Johnson has missed just six fairways in two rounds at Shinnecock, and a strong short game minimized the number of high-pressure par putts that are so common at a U.S. Open. He only needed to make two putts outside 10 feet – both for birdie – on Friday, and 10 of his 14 par putts were from 5 feet or less. He’s made just four bogeys in the first 36 holes.
“I like where par is a good score on every hole no matter what club you have in your hand,” Johnson said.
They don’t come much tougher than Oakmont, where Johnson won by three shots in 2016. Shinnecock Hills has provided two drastically different tests this week, and Johnson has passed them both. High winds, with gusts in the 30s, buffeted this historic linksland Thursday. Johnson was one of just four players to break par on a day when the field hit less than half the greens in regulation.
A cold rain fell for much of Johnson’s second round but he made just one bogey.
“It was still breezy, but with the rain coming down it was cooler. The golf ball was going nowhere,” Johnson said. “The course played really long. Through our first 13 or 14 holes, it was playing very difficult.”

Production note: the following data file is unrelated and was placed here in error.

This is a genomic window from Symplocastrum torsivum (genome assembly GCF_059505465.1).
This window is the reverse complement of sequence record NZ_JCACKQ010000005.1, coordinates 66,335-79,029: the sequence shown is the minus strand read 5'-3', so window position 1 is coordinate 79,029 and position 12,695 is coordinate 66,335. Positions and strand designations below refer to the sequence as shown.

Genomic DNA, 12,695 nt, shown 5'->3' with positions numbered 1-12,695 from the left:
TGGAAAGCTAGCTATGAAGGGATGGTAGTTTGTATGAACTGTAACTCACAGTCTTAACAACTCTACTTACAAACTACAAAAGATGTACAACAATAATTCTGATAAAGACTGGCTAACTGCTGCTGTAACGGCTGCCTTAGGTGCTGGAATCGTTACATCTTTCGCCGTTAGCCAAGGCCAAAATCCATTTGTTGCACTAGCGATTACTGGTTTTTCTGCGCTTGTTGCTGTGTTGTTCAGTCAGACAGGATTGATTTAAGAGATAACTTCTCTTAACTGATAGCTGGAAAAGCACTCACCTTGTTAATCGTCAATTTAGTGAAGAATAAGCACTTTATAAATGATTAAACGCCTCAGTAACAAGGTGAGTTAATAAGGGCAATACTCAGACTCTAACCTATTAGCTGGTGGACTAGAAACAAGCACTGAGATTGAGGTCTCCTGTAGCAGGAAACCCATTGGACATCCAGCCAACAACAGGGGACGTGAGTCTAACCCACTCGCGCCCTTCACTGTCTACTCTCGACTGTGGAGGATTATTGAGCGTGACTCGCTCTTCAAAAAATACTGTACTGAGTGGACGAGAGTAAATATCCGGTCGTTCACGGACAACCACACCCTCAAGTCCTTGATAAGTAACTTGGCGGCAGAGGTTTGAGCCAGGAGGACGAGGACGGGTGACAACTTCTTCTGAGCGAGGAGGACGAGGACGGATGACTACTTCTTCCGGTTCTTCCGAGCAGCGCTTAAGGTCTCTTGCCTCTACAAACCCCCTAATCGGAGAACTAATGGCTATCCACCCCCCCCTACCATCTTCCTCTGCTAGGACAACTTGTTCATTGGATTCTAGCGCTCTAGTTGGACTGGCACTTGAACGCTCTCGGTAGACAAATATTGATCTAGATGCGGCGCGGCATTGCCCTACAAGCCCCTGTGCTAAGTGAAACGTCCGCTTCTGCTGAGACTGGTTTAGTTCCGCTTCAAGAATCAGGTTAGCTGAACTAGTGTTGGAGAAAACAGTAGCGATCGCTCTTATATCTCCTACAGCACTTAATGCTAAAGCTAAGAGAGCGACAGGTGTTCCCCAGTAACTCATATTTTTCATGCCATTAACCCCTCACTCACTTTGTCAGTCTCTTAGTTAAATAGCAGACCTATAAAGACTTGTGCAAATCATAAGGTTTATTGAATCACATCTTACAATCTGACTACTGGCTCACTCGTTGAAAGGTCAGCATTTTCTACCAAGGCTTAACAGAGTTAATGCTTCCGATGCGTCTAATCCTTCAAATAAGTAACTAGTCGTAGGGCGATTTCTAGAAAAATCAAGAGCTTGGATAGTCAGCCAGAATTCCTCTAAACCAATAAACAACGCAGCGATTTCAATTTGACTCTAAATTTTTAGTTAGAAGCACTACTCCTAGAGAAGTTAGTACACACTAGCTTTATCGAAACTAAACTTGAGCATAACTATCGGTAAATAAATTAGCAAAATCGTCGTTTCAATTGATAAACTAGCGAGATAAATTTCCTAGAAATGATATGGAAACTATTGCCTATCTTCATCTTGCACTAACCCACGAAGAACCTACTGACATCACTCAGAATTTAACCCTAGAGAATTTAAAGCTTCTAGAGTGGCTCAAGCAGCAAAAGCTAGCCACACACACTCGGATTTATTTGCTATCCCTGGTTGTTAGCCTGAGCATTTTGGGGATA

Johnson has become a perennial contender at his national championship, finishing in the top four in three of the past four U.S. Opens. The only exception was last year at Erin Hills, when he missed the cut after the birth of his second son earlier in the week. He’s 7 under par in the past five U.S. Opens, and was a 12-foot putt away from also winning the 2015 U.S. Open at Chambers Bay.
“The harder it is, I know he thinks, ‘Good. Make it tough,’” Harmon said. “The worse the conditions, the easier it is for a guy like him because he literally has no pulse.
“I think we’re just seeing Dustin get very comfortable in difficult situations on difficult golf courses because he’s really good. He’s very confident right now.”
And for good reason.